Sometimes album titles have an air of mystery, an enigmatic collection of words that seemingly bear no relevance to anything, especially the music. No such problem with The Joy
, from the Valentin Caamaño Trio. From the cheerily welcoming swing of Charlie Parker
's "Yardbird Suite" to the relaxed beauty of Thelonious Monk
's "Pannonica" this is an album that, to paraphrase Lord Byron and Otis B Driftwood, lets joy be unconfined.
On The Joy
guitarist Caamaño, from Santiago de Compostela in Spain, is joined by bassist Alfonso Calvo
and drummer LAR Legido
. Caamaño predominantly plays single note runs rather than chords, Legido favors brushes over sticks: the result is a calm and uncluttered feel that gives plenty of space for the individual voices of the three instruments.
Caamaño's track list holds no surprises for lovers of bebop and its descendants. These are all tried and true classics, well-known but open to seemingly infinite reworkings, variations and interpretations. The trio makes no attempt to radically alter these much-loved numbers. Instead, the musicians choose to let their versions center round the familiar melodies, from which Caamaño, Calvo and occasionally Legido branch off with solos.
The trio's take on Gigi Grice's "Minority" is upbeat and swift: it also features a rare Legido solo. Sonny Rollins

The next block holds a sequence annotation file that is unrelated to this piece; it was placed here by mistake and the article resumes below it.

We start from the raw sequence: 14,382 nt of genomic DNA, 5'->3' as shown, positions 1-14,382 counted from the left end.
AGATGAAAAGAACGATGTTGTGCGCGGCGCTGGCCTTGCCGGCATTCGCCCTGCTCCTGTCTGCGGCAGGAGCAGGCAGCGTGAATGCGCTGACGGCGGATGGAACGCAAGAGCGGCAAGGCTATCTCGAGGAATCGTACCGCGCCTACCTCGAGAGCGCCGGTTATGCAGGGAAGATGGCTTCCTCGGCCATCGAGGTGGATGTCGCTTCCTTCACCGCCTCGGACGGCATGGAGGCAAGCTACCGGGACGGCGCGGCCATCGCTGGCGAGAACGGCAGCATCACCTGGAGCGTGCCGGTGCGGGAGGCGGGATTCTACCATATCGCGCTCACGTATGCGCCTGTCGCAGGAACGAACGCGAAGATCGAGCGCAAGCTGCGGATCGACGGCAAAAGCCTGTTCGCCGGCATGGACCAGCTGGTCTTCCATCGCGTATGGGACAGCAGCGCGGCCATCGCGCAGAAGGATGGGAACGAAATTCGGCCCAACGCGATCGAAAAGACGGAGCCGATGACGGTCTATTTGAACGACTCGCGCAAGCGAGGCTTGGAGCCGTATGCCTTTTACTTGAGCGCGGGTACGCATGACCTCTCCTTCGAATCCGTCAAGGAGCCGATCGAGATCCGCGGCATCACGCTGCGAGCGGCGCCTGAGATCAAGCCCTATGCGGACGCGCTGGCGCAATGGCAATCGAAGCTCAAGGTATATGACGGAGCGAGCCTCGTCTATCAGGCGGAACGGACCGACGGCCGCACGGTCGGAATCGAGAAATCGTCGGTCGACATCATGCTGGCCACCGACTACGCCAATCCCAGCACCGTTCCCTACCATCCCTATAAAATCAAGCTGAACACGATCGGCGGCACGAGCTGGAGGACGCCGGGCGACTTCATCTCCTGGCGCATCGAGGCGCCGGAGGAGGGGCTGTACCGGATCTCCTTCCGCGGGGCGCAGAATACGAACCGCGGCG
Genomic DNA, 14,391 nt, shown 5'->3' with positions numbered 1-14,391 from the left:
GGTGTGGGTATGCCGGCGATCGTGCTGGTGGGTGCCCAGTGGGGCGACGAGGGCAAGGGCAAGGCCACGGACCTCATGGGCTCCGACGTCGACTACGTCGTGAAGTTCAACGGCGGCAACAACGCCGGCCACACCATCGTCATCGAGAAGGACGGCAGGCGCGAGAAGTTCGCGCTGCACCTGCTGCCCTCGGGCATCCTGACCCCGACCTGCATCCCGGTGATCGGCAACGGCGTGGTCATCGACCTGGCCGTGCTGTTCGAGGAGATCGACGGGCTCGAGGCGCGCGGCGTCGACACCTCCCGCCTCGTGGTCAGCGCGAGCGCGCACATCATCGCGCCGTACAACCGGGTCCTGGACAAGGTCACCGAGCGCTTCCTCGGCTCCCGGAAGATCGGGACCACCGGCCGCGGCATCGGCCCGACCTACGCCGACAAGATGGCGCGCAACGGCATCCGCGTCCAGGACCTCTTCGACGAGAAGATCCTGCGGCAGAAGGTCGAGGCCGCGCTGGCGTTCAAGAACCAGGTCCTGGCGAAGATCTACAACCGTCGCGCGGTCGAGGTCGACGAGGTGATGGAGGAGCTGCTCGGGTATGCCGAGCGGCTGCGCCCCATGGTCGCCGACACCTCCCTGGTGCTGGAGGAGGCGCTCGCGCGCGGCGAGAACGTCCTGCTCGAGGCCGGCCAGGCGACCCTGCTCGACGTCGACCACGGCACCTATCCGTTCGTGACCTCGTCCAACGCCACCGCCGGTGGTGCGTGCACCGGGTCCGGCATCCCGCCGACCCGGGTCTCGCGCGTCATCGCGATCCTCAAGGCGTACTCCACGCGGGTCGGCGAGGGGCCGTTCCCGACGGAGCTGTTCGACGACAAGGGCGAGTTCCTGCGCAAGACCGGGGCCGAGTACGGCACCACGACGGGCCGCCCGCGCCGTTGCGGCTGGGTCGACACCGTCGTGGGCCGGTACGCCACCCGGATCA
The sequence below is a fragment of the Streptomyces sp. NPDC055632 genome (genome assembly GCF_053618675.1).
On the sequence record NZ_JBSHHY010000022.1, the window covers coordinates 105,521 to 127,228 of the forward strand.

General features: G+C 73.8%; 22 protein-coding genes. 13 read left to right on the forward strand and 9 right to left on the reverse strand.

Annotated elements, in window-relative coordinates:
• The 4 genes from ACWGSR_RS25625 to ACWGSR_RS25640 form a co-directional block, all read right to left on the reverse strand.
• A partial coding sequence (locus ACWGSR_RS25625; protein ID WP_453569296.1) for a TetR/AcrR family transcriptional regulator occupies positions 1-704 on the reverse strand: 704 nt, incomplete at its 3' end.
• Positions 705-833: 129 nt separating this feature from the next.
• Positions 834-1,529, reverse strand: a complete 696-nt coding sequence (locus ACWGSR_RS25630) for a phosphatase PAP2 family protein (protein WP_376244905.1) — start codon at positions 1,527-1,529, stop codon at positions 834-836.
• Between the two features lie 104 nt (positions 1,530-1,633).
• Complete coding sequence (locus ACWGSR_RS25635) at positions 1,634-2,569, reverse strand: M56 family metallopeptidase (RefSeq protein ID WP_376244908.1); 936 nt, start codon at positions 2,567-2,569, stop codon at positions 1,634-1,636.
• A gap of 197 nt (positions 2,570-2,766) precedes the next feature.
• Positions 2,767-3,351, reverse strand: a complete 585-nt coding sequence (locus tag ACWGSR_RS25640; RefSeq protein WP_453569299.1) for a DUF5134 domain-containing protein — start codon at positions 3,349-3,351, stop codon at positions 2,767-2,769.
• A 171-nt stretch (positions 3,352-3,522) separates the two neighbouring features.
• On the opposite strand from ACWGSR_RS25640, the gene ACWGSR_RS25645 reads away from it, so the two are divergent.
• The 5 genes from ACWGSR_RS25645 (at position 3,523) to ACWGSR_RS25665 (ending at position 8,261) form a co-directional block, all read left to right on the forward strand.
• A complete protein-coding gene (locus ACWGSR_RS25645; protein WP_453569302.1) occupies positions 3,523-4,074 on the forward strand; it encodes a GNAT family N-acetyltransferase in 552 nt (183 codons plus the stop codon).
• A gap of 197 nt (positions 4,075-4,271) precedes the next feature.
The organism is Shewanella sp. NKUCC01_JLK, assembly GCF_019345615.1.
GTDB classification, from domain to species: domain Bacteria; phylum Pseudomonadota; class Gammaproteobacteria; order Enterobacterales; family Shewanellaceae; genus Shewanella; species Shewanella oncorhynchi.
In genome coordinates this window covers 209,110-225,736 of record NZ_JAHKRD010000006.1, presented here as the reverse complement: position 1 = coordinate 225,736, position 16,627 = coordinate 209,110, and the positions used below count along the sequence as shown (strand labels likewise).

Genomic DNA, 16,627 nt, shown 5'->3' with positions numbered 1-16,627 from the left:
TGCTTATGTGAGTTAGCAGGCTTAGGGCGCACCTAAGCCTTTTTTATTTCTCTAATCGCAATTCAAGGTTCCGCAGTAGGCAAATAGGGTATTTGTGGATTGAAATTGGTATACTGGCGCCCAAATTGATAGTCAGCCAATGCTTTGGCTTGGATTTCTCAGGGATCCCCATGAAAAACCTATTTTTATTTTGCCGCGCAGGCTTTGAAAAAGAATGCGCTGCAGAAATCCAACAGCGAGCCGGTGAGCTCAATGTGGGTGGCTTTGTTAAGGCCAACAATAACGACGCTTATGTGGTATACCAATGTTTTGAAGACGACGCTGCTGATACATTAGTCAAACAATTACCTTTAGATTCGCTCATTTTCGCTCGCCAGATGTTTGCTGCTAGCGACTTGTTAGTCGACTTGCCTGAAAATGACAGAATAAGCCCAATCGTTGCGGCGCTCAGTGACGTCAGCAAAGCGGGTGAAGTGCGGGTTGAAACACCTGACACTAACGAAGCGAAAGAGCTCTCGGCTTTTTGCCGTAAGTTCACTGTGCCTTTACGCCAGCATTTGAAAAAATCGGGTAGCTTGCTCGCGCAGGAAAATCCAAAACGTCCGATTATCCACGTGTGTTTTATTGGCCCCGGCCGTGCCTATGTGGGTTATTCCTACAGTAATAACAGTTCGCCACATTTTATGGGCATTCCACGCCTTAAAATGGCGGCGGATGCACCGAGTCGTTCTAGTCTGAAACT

' "Tenor Madness" is another swinger, driven by Legido's brushes and also giving the drummer another chance to take the spotlight as he trades fours with the guitar. Monk's second tune, "Well You Needn't," builds on Calvo's confident and jaunty walking bass: the trio's interpretation emphasises the tune's groove and immediacy, a gently funky treatment that closes the album on a high.The Joy
is a pretty old-school affair: three musicians and friends revelling in the chance to put their own stamps on some well-chosen standards while retaining the tunes' familiar melodies. All three players transmit a sense of fun and enjoymentthe performances sound spontaneous, fresh and energetic. They could be in a studio, they could equally be in the corner of a bar, or greeting the dawn after a late night party. The result is an album that's a pleasure to hear. Byron and Driftwood, both up for a party in their own ways, would surely approve.